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Transcript: Medscape video from Muin J. Khoury M.D., Ph.D.
Director, Office of Public Health Genomics


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Hello everyone, I am Dr. Muin Khoury, director of the Office of Public Health Genomics at the Centers for Disease Control and Prevention. I am speaking to you as part of the CDC Expert Series on Medscape.

Today I would like to talk to you about personal genomic tests that consumers can buy on the Internet to measure their genetic risk for multiple diseases. You may have heard about different tests. You may even have had patients ask you about these tests or share the results with you.

In a recent survey of 1880 healthcare providers,[1] we found that 42% of providers were aware of personal genomic tests. Moreover, 42% of the aware providers had one or more patients in the past year ask him or her about having a personal genomic test, and 15% had brought their test results to the [provider] for discussion.

Most of these healthcare providers said the test results changed some aspect of the patient's care, such as screening tests offered, and medications or dosages prescribed. CDC is concerned about such premature use of personal genomic tests by consumers because these tests are not "ready for primetime."

Despite the many exciting advances in genomic discoveries for common diseases, there is quite a bit we don't know about how to use this information to improve health and prevent disease.

So why aren't personal genomic tests ready for primetime?

There are 3 key factors that must be considered in the development and evaluation of genetic tests in clinical practice. First, there is the test's analytic validity, which is the test's ability to accurately and reliably measure the thousands of genetic variants on these tests.

In many cases, personal genomic tests do meet quality standards for laboratories. Generally speaking, the analytic performance is expected to be good, although this is not routinely monitored and evaluated systematically by independent or oversight groups.

The second thing we have to look at is the clinical validity of these tests, which is the ability of the test to detect or predict particular diseases and health conditions. This is the area for which the data are in so much flux right now.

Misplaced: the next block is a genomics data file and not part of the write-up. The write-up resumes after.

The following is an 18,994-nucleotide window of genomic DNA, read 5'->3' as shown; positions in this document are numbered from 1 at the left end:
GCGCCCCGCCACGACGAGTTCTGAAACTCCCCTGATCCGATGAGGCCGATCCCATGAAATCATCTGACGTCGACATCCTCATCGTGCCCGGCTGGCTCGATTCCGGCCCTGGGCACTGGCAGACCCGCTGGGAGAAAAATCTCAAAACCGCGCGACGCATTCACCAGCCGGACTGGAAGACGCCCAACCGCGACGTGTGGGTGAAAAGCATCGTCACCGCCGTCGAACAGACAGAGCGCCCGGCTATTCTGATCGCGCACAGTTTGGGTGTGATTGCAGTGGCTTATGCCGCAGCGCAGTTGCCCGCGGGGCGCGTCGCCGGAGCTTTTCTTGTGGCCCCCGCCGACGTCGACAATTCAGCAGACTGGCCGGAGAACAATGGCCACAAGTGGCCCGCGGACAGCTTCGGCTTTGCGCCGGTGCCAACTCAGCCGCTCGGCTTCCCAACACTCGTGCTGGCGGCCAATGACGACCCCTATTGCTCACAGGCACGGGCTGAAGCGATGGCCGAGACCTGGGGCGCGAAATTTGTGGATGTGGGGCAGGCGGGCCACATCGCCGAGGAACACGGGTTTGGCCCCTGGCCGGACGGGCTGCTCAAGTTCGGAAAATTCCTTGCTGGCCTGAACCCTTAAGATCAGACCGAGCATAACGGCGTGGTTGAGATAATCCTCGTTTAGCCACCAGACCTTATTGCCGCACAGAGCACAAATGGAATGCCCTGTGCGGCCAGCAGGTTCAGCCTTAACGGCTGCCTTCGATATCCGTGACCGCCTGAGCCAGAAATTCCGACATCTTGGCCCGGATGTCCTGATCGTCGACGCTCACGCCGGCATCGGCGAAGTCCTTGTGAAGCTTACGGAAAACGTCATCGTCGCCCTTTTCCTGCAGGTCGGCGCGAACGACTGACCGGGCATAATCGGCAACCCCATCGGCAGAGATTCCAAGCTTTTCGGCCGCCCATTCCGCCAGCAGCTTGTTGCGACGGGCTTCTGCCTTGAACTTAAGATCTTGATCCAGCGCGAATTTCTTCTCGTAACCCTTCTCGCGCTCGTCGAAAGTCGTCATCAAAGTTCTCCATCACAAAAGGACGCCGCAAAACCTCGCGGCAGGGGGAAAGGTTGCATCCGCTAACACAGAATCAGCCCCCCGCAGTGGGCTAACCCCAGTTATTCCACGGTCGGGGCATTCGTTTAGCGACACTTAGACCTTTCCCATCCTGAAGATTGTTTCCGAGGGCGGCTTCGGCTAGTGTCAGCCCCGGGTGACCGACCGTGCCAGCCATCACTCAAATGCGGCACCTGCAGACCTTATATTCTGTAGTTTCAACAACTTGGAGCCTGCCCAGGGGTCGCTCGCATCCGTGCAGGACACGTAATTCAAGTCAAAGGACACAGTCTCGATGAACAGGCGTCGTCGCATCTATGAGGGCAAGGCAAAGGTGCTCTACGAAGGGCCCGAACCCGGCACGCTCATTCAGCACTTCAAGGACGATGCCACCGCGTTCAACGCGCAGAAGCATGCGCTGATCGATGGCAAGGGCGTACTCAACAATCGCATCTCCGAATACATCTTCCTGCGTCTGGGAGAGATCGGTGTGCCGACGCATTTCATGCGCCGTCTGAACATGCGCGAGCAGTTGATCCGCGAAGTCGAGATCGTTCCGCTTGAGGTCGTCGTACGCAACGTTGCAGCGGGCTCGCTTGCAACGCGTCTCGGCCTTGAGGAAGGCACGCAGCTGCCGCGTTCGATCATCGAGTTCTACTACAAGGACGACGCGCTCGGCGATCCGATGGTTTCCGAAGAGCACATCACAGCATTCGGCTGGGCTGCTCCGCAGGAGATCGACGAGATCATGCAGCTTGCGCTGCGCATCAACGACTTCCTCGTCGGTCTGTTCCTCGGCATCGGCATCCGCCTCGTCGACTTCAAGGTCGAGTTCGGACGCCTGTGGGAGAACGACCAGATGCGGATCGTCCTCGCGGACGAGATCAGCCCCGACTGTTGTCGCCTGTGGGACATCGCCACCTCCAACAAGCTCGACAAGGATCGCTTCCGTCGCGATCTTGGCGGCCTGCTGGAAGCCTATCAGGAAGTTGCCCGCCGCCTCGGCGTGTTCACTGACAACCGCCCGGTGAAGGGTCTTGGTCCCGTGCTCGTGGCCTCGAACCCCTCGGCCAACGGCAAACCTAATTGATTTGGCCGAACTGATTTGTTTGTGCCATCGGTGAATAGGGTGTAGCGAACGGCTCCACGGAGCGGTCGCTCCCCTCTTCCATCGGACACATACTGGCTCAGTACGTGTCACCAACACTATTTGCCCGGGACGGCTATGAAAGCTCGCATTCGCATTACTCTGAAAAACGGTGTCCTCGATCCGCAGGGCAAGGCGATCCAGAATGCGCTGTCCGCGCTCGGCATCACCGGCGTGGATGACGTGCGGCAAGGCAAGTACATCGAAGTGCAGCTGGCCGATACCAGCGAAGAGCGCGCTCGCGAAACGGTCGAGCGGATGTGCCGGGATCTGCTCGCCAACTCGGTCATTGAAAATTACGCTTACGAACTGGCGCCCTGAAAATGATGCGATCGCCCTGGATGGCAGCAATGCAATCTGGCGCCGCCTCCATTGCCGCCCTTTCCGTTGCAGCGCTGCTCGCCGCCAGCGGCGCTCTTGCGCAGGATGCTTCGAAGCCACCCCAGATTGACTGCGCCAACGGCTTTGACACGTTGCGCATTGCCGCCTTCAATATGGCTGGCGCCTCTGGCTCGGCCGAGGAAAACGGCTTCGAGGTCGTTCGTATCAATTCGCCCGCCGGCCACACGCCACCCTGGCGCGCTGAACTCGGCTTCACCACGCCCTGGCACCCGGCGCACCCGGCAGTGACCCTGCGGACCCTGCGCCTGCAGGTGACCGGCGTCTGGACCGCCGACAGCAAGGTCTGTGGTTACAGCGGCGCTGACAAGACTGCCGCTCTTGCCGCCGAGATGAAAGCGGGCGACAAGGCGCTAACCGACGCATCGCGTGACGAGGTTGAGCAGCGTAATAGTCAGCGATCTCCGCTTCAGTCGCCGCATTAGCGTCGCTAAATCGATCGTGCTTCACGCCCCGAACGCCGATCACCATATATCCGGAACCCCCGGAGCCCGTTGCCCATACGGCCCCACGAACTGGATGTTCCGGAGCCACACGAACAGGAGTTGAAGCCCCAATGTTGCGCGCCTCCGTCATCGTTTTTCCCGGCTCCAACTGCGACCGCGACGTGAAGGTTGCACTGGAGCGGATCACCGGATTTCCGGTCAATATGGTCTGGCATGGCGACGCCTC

For most diseases, we are still at the early stages of identifying the full list of genes that are associated with a particular disease. Most common diseases, as a matter of fact, like diabetes, cancers, and heart disease, are caused by multiple genes and interactions with environment and behavior. More research is needed to identify the full list of variants and how they influence disease susceptibility.

So far, a simple knowledge of family history for disease seems to be a more important risk factor for most common diseases. Genetic variants associated with diseases that have been identified so far typically account for only a small fraction of the measured impact of family history. Therefore, there is a lot of uncertainty about the risk estimates given by these tests; the estimates could rapidly change and [estimates] also vary by patient characteristics such as age, race and ethnicity, and environmental and lifestyle factors.

Finally, there is the most critical issue of the test's clinical utility, which addresses the question of: if a patient is found to be at increased or decreased risk for a disease, what can be done about it? In this area, there is virtually no information available that looks at the health implications of communicating genomic information and the balance of benefits and harms for using these types of tests.

Furthermore, many of the common interventions, such as smoking cessation, weight loss, increased physical activity, and blood pressure control, are beneficial for preventing and controlling many diseases, regardless of a person's genetics background.

So what advice should providers offer patients?

First, discuss with patients the limitations of personal genomic tests. These tests are not ready for routine use in clinical practice because of their limited clinical validity and clinical utility. Second, encourage patients to collect and keep an updated family health history. Family health history is a very informative and inexpensive "genomic test" that can be used right now. It reflects genes, behaviors, lifestyles, and environmental factors that are shared among relatives..

Family health history can help healthcare providers assess the presence of many genetic conditions and whether patients and their relatives may have an increased risk for specific diseases

And lastly, use the discussion of personal genomic tests and family history as a teachable moment to encourage patients to improve their health. We can reinforce the value of simple health promotion and disease prevention messages about increased physical activity, avoidance of cigarette smoking, improved diet, as well as adoption of medical screenings to help lower risk for specific common diseases regardless of genes.

The promise of genomics in the practice of medicine is great and exciting, but today the use of personal genomic tests is still not ready for prime time.

Thank you for your attention.


 

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